This section is from the book "A Treatise On Architecture And Building Construction Vol2: Masonry. Carpentry. Joinery", by The Colliery Engineer Co. Also available from Amazon: A Treatise On Architecture And Building Construction.
20. In cities and towns of good size, it is customary to have the building lines laid out by an engineer; but in country work - remote, possibly, from professional talent of that sort - the architect himself is often called upon to lay out the lines of the building.
The plans of the building show the area, and the sections or elevations show the depth of the excavations.
The Figures on the foundation plan should be carefully checked, as any error made at this stage of the work is difficult to rectify afterwards.
The outside lines of the building proper should be run first, and stakes driven at each corner or angle. Cords should then be stretched from these around the foundation site, and the lines for the footing courses measured off according to the distance the footings project beyond the foundation walls. By driving stakes also at the corners of the footing courses, and stretching cords from each footing-course stake to the next, the area to be excavated can be ascertained.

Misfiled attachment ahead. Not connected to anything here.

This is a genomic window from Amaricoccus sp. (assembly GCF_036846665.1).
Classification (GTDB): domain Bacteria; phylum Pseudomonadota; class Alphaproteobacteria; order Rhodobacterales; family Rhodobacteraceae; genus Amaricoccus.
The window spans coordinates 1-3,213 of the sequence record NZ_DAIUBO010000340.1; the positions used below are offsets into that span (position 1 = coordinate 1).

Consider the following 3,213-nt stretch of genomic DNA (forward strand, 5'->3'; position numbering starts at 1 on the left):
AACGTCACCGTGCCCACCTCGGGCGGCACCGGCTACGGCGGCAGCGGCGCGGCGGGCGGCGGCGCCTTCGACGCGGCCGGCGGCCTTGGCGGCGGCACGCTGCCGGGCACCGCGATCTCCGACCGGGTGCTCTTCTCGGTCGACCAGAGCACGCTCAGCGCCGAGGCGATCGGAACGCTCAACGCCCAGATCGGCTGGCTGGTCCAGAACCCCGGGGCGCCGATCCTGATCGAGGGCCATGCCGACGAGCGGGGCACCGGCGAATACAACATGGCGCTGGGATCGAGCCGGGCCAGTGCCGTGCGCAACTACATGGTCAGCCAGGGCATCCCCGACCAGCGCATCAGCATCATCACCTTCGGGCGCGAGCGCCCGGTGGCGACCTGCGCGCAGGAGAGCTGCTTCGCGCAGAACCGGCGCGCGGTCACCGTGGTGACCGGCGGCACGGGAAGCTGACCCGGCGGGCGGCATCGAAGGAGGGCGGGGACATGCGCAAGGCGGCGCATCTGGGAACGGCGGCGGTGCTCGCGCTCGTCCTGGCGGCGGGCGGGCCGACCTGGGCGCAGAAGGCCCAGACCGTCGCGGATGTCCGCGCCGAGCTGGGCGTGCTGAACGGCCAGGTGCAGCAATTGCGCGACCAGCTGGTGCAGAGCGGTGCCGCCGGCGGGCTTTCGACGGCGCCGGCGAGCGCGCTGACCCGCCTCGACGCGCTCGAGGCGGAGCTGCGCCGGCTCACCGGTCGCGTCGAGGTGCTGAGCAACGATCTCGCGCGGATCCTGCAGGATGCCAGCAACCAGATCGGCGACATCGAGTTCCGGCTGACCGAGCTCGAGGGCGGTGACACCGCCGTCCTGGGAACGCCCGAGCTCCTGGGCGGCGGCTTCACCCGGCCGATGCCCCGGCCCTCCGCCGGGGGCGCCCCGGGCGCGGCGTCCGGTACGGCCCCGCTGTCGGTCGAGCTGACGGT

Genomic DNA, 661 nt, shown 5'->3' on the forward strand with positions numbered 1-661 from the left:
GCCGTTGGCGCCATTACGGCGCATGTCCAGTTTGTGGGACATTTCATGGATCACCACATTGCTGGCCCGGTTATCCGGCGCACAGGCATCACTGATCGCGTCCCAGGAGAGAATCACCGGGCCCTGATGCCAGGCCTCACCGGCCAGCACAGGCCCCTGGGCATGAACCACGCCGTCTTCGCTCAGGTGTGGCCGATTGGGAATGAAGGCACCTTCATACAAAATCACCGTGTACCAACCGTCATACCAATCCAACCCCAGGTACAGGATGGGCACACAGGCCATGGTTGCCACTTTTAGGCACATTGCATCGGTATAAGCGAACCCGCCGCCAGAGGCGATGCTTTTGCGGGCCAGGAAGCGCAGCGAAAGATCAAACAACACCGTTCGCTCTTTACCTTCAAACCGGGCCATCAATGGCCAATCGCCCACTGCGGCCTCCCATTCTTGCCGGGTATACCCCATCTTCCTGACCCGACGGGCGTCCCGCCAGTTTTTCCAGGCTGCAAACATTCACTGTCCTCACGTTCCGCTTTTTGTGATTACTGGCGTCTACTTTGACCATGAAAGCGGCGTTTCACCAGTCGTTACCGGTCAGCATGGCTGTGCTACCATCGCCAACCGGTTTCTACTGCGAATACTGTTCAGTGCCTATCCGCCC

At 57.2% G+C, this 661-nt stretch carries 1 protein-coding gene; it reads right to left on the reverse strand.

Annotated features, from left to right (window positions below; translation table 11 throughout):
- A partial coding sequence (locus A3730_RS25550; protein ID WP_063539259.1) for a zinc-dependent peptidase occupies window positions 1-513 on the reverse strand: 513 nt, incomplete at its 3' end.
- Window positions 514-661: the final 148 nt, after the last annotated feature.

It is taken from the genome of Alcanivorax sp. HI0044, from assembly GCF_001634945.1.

The portion of the building required for cellar, as well as the footing courses required for the portion having no cellar, must be excavated to the proper depth.
21. The usual depth of cellars for dwelling houses should not be less than 8 feet from the under side of the first floor beams, and more where the house is to* be heated by a furnace, in order to give sufficient height above the furnace to allow a proper ascent to the hot-air pipes. For store, office, and manufacturing buildings, the depth is greater, varying according to the nature of the business carried on, or the requirements of the occupants. In some of the large office buildings in cities, there are no less than three cellars: basement, cellar, and subcellar, and the excavations vary from 25 to 60 feet in depth.
22. Care should always be taken, in case there is no cellar under a building, to have the excavation in the trenches go down below the frost line. This depth varies in different parts of the country, but in the Eastern and New England states 4 feet is considered sufficient for ordinary buildings, if the subsoil is satisfactory. If the foundations are not started below the frost line, the alternate freezing and thawing of the earth tends to throw the walls out of plumb, and will eventually destroy them, and also rack the superstructure. This subject will be more fully explained under "Footings."
23. When the nature of the soil is such that piles must be driven to carry the building, it is customary to excavate to water level before driving the piles. This is done in order that the heads of the piles may be cut off at the water line, it being necessary that the piles be wholly under water to prevent decay.
24. In excavating cellars, it is customary to leave a runway; that is, a part of the ground is sloped down from the bank to the cellar bottom, for the more convenient removal of the excavated material. In very deep cellars covering a large area, this runway is usually built of heavy plank supported on wooden beams and posts.